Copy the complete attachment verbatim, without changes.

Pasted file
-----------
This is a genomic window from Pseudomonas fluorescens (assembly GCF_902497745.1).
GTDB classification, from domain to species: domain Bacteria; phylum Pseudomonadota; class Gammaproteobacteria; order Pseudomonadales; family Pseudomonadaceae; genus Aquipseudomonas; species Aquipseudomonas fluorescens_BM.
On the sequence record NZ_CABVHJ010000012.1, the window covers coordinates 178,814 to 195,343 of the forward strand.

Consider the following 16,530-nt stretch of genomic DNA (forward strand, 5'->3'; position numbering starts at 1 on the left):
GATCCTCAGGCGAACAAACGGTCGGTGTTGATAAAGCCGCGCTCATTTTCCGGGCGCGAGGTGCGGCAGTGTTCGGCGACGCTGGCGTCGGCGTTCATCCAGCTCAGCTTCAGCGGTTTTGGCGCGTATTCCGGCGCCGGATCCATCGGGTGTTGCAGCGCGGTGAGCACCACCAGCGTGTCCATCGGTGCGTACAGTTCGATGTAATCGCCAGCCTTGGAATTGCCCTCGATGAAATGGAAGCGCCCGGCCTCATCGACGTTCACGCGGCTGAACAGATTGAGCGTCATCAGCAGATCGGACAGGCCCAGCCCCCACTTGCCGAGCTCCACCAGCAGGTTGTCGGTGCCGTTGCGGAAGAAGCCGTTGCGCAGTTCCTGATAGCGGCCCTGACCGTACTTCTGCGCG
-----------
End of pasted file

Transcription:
This is a genomic window from Pseudomonas fluorescens (assembly GCF_902497745.1).
GTDB classification, from domain to species: domain Bacteria; phylum Pseudomonadota; class Gammaproteobacteria; order Pseudomonadales; family Pseudomonadaceae; genus Aquipseudomonas; species Aquipseudomonas fluorescens_BM.
On the sequence record NZ_CABVHJ010000012.1, the window covers coordinates 178,814 to 195,343 of the forward strand.

Consider the following 16,530-nt stretch of genomic DNA (forward strand, 5'->3'; position numbering starts at 1 on the left):
GATCCTCAGGCGAACAAACGGTCGGTGTTGATAAAGCCGCGCTCATTTTCCGGGCGCGAGGTGCGGCAGTGTTCGGCGACGCTGGCGTCGGCGTTCATCCAGCTCAGCTTCAGCGGTTTTGGCGCGTATTCCGGCGCCGGATCCATCGGGTGTTGCAGCGCGGTGAGCACCACCAGCGTGTCCATCGGTGCGTACAGTTCGATGTAATCGCCAGCCTTGGAATTGCCCTCGATGAAATGGAAGCGCCCGGCCTCATCGACGTTCACGCGGCTGAACAGATTGAGCGTCATCAGCAGATCGGACAGGCCCAGCCCCCACTTGCCGAGCTCCACCAGCAGGTTGTCGGTGCCGTTGCGGAAGAAGCCGTTGCGCAGTTCCTGATAGCGGCCCTGACCGTACTTCTGCGCG